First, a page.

But Monica is her master’s eyes and ears, and, to an extent, his voice, albeit it with a strong New Zealand twang.
Here’s how it goes. Before Roux arrives, the acrid smell of burning wafts through the kitchen. “What’s burning? What’s burning?” barks Monica, half inquisitive, half accusatory.
A chef has fumbled, spraying dried pasta over a flaming gas ring. Monica’s antennae are up. She zooms in. “Ryan! Are you on fire? Not that you’d know it ... Turn that ring OFF!”
Later, blood on her hands from dissecting the deer, she pulls up another young buck, telling him to tuck his necklace inside his T-shirt. “And make sure you have a shave before you come to work tomorrow,” she says.
During service, Monica is a multi-skilled culinary firefighter, whisking a gingerbread ice cream at one point, diving into the fish section at another. I swear she puts her naked palm on a searing hot grill. When she retracts her hand, it is unblemished. She’s like the Terminator.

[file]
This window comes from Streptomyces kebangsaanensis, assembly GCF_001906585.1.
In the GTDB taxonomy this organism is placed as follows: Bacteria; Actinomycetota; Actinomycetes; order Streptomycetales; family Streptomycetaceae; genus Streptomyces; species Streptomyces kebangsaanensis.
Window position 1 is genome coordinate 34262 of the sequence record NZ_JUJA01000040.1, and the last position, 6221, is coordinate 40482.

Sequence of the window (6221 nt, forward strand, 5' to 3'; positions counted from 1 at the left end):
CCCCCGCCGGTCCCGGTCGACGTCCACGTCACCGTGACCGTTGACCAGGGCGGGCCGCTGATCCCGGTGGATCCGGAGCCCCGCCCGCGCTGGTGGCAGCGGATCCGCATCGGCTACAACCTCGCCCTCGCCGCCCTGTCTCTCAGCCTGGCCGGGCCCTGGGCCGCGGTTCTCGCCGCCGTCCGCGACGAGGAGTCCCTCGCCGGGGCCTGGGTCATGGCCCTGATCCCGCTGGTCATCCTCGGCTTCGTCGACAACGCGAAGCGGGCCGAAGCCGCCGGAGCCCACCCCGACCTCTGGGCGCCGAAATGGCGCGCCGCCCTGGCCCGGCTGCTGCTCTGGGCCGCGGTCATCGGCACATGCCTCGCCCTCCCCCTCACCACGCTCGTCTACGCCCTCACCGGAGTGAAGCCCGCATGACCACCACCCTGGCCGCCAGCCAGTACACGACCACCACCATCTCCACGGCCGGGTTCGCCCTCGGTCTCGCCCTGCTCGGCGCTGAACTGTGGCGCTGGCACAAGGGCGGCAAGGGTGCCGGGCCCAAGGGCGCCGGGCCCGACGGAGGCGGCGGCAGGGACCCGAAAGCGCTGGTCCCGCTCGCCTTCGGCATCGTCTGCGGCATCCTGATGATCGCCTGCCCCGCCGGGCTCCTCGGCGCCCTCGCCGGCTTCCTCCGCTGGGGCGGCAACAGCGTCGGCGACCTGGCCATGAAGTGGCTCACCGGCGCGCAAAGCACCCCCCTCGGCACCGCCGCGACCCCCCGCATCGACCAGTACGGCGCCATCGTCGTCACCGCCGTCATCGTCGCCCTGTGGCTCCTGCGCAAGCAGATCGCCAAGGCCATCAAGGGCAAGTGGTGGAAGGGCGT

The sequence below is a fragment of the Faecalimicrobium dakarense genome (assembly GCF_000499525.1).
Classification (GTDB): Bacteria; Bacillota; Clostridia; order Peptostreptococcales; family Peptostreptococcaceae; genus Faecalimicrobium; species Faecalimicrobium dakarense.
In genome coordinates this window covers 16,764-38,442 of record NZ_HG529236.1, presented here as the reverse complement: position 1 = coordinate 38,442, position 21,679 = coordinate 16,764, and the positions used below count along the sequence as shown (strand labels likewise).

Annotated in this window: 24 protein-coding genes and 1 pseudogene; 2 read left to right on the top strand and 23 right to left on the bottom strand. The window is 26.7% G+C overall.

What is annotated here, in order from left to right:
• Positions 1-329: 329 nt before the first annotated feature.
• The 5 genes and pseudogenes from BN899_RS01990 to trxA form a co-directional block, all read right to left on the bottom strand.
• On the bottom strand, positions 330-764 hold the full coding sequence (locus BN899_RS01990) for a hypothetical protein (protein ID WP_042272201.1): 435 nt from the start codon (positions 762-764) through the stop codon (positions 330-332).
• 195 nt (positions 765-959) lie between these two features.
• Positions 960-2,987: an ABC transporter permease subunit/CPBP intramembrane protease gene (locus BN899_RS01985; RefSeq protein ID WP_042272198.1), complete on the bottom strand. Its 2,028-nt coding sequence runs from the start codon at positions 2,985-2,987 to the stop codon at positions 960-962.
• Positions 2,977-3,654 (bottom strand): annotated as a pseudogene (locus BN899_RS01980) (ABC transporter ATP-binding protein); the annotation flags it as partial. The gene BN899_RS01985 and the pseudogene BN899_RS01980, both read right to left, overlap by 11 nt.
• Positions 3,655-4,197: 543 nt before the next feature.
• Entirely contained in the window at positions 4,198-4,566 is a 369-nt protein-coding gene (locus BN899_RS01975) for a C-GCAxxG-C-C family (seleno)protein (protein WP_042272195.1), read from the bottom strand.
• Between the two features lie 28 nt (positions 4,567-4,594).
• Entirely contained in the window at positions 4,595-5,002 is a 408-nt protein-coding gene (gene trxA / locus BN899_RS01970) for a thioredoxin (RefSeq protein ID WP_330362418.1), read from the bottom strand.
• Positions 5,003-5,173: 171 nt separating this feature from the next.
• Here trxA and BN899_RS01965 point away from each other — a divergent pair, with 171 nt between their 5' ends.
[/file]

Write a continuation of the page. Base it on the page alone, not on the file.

A tableau: Monica is assisting, and reprimanding, a veg chef as he goes into meltdown during the heat of battle. The young cook is at breaking point, getting it in the ear from both Monica and Humphrey. He gestures as if to say something to Monica.
“Don’t even THINK of answering me back,” she says. “And stop looking at my arse.”
The kitchen falls quiet. It’s only for a nanosecond, but the point is made.
Minutes later, Monica slaps an arm around the young charge, who has picked up his game with the spinach. There is carrot as well as stick here.
Roux, whose own facial stubble escapes Monica’s wrath, had been in a pickle when he first arrived at 10.50am. A tube strike and a security alert meant he was very late, and he hates being late.
He had shook my hand, firmly, then jostled with Monica, pushing her. “You see, that’s where I get it from,” she says in mock horror. “He insults me. He feeds me bread and water.” And liver.